Al Qaeda Recalls Thousands of Defective Bombs

This article was originally published on Humorality, on February 8, 2010.

Infidels could be rendered safe for months or longer

In what consumer advocates are calling a victory for suicide bombers everywhere, Al Qaeda announced today the recall of more than 13,000 wearable explosive devices. Operatives in the field are asked to return any device that has a serial number starting with the digits 342 through 395, or that has a detonate-by date between August 2009 and June 2010.

The international terrorist organization began sending notifications to its deployed militants yesterday, and expects to have a fix available to sleeper cells sometime in the next three weeks. “Our number one concern is for the safety of our members,” said official spokesterrorist Ali Mohammed bin Theredonethat at a morning press conference. “We hope that by issuing this recall now, we can avoid any unnecessary injuries.”

“I’ve been afraid even to remove that itchy tag from the new explosive vest I got last month,” said Sayid al Wojohowski, a jihadist living in an upscale neighborhood outside of Orlando, Florida. “When I heard what happened to the underwear of the airplane bomber on Christmas Day, I thought, ‘Whoa, that could’ve been me.’ It makes you stop and think about what’s really important in life.”

Rumors of the defective units stem back to just months after the 9/11 terrorist attacks on America’s East Coast. Richard Reid, a self-identified member of Al Qaeda, tried to light explosives packed into his shoes. The shoe failed to ignite, causing some experts to raise questions of shoddy product workmanship either in the weapons component or in the comfort insoles. Al Qaeda insisted at the time that the device was sound and ignored requests by international weapons inspectors to monitor their facilities.

The epic failure of Umar Farouk Abdulmuttalab’s underwear bomb on a 2009 Christmas-day flight to Detroit, Michigan, put the spotlight back on the possibility of design flaws. Abdulmuttalab, on the advice of his defense team, has filed a class-action lawsuit against Al Qaeda, insisting that they knew about such defects, but did nothing to correct the problems.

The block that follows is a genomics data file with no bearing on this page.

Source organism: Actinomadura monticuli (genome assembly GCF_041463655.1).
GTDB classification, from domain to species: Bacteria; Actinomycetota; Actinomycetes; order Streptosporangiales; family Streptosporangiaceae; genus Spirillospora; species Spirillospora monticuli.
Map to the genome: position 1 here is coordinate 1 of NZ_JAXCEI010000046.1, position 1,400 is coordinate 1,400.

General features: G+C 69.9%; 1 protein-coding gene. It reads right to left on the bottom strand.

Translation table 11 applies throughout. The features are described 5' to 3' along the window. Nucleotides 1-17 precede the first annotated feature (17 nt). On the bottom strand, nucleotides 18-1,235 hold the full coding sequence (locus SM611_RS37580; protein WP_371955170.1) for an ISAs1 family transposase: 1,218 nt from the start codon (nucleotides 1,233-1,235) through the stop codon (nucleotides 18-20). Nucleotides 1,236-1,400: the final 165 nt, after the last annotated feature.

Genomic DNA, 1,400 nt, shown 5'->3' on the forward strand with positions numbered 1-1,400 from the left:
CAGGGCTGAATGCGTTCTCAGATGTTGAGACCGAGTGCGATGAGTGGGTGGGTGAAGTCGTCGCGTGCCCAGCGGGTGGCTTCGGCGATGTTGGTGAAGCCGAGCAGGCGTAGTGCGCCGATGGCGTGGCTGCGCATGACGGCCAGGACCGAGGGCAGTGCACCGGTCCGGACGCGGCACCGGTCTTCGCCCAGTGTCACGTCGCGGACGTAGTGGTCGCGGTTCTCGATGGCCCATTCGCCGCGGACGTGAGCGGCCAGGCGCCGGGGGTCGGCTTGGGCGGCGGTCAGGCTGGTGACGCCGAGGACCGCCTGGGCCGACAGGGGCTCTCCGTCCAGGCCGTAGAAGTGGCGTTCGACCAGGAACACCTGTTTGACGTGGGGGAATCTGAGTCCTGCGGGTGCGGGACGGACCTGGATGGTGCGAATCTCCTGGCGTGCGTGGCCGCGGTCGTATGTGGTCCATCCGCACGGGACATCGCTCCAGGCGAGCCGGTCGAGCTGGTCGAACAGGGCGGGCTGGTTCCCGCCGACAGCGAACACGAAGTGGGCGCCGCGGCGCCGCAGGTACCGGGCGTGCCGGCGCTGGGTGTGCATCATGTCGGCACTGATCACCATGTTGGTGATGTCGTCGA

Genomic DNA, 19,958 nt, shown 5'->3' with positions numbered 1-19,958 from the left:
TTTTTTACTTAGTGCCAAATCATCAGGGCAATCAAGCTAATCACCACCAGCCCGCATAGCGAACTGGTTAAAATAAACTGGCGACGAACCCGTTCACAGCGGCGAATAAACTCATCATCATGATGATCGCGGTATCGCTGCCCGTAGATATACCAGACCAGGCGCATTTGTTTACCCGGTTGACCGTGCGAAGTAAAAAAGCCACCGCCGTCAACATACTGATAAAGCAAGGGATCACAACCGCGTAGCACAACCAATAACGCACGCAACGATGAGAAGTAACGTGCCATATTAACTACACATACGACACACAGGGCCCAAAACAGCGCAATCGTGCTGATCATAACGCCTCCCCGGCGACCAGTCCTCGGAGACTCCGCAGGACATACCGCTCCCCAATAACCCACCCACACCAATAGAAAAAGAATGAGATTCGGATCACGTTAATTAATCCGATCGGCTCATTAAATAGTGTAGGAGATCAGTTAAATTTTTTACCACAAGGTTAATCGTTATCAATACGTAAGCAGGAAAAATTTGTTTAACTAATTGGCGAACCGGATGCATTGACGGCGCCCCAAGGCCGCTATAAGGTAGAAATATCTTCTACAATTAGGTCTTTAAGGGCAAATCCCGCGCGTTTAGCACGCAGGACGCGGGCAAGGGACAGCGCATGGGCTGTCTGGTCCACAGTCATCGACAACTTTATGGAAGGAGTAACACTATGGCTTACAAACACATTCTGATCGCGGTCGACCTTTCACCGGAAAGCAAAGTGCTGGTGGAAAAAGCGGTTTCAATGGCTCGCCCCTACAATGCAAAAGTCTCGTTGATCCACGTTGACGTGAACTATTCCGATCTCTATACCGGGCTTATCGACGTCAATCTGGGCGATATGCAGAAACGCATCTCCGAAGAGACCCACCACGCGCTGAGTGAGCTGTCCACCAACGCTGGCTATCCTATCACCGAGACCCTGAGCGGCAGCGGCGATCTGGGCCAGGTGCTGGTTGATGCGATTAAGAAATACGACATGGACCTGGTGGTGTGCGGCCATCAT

One anonymous source inside the secretive organization placed the blame on a new crop of jihadists influenced by Western standards. “We’ve had so many requests to make the clothes not only comfortable, but machine washable. The vests say right on them: ‘Hand wash only.’ These bombs were never meant to go through the spin cycle.”

Osama bin Laden, the head of Al Qaeda, has yet to issue a three-week-old videotape addressing the issue. Other top leaders in the network insist that most of their devices are still safe to use. Yet with the dramatic drop in civilian casualties, intelligence experts are putting increased scrutiny on a terror system already overwhelmed by the enhanced role of United States military forces near their headquarters. “We’re working as hard as we can to resolve the problems,” said Mr. bin Theredonethat. “It’s a lot harder than you think to maintain ISO-9000-quality work standards when your caves are teaming with goats.”

Tim Patrick

Tim Patrick is an author, software developer, and the host of Japan Everyday. He has published a dozen books and hundreds of articles covering technology, current events, and life in Japan. Find his latest books at

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